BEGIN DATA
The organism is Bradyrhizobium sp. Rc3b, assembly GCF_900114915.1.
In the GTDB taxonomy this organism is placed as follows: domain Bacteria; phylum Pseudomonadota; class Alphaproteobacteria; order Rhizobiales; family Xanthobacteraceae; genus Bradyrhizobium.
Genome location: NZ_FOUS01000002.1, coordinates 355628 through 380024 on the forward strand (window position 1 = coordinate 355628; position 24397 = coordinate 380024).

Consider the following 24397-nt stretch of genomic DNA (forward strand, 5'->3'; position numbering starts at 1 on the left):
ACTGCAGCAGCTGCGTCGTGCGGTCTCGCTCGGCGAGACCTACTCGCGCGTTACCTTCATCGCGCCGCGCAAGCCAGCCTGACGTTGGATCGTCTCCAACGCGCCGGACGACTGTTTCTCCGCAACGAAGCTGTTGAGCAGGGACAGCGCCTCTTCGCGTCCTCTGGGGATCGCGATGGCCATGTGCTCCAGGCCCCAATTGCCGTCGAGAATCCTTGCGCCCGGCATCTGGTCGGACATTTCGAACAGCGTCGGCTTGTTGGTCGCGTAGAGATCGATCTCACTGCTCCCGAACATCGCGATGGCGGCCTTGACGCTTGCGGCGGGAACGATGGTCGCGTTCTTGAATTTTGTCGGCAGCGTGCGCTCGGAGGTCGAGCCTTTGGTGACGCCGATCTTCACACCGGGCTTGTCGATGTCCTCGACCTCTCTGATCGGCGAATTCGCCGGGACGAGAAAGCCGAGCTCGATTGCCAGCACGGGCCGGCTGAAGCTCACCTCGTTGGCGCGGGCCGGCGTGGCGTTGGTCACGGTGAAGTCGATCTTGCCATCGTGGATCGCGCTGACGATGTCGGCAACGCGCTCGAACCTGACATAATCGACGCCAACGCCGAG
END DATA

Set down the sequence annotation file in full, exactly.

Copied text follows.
The organism is Bradyrhizobium sp. Rc3b, assembly GCF_900114915.1.
In the GTDB taxonomy this organism is placed as follows: domain Bacteria; phylum Pseudomonadota; class Alphaproteobacteria; order Rhizobiales; family Xanthobacteraceae; genus Bradyrhizobium.
Genome location: NZ_FOUS01000002.1, coordinates 355628 through 380024 on the forward strand (window position 1 = coordinate 355628; position 24397 = coordinate 380024).

Consider the following 24397-nt stretch of genomic DNA (forward strand, 5'->3'; position numbering starts at 1 on the left):
ACTGCAGCAGCTGCGTCGTGCGGTCTCGCTCGGCGAGACCTACTCGCGCGTTACCTTCATCGCGCCGCGCAAGCCAGCCTGACGTTGGATCGTCTCCAACGCGCCGGACGACTGTTTCTCCGCAACGAAGCTGTTGAGCAGGGACAGCGCCTCTTCGCGTCCTCTGGGGATCGCGATGGCCATGTGCTCCAGGCCCCAATTGCCGTCGAGAATCCTTGCGCCCGGCATCTGGTCGGACATTTCGAACAGCGTCGGCTTGTTGGTCGCGTAGAGATCGATCTCACTGCTCCCGAACATCGCGATGGCGGCCTTGACGCTTGCGGCGGGAACGATGGTCGCGTTCTTGAATTTTGTCGGCAGCGTGCGCTCGGAGGTCGAGCCTTTGGTGACGCCGATCTTCACACCGGGCTTGTCGATGTCCTCGACCTCTCTGATCGGCGAATTCGCCGGGACGAGAAAGCCGAGCTCGATTGCCAGCACGGGCCGGCTGAAGCTCACCTCGTTGGCGCGGGCCGGCGTGGCGTTGGTCACGGTGAAGTCGATCTTGCCATCGTGGATCGCGCTGACGATGTCGGCAACGCGCTCGAACCTGACATAATCGACGCCAACGCCGAG